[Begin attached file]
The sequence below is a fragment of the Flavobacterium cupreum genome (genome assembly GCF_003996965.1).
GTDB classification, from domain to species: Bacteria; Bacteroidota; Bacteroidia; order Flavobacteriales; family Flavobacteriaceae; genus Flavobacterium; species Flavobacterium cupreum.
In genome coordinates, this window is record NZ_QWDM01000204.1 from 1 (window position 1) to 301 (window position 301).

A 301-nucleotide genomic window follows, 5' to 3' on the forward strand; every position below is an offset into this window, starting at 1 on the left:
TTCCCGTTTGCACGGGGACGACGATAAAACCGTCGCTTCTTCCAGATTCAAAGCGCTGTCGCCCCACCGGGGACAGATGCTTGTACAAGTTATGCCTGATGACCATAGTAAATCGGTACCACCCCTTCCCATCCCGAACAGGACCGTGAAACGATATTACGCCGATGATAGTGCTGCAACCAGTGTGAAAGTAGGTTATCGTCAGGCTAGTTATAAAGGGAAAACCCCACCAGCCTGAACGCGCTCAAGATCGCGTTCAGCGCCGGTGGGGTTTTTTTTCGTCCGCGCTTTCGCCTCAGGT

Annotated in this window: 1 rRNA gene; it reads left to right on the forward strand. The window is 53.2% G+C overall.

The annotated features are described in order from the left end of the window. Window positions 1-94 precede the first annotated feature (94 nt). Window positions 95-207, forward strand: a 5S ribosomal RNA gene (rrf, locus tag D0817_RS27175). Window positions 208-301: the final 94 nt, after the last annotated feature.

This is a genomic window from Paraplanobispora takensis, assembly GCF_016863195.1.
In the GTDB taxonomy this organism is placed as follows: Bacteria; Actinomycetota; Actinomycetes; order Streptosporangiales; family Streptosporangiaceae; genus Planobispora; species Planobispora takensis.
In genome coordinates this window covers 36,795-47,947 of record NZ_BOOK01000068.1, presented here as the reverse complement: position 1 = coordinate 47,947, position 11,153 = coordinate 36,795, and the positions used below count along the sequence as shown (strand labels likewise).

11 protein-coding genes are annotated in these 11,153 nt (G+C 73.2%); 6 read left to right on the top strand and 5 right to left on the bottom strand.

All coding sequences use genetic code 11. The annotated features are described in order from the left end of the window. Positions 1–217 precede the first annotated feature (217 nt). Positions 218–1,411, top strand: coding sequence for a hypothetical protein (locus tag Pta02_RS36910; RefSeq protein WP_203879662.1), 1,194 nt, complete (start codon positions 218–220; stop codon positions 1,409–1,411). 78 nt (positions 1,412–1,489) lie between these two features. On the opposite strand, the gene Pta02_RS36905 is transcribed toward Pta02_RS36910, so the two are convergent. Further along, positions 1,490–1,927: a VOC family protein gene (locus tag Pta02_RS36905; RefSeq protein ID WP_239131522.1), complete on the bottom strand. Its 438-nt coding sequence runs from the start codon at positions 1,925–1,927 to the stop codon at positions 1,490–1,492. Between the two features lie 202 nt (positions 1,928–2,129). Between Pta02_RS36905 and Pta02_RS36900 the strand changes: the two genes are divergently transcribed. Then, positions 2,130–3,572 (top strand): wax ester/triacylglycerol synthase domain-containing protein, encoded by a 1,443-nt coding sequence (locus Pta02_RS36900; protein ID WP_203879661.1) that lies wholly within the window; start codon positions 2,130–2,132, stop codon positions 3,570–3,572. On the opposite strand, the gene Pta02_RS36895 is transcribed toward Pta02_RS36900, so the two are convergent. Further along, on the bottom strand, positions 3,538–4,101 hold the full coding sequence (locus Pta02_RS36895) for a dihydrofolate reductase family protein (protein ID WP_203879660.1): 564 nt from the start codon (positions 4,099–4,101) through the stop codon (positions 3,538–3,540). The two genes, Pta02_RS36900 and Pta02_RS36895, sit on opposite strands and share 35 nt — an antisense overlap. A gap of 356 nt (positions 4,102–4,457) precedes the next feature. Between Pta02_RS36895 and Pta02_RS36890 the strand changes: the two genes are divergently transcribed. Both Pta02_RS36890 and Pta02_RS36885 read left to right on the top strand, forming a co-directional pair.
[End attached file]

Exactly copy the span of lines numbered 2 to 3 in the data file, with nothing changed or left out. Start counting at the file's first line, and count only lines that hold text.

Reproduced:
GTDB classification, from domain to species: Bacteria; Bacteroidota; Bacteroidia; order Flavobacteriales; family Flavobacteriaceae; genus Flavobacterium; species Flavobacterium cupreum.
In genome coordinates, this window is record NZ_QWDM01000204.1 from 1 (window position 1) to 301 (window position 301).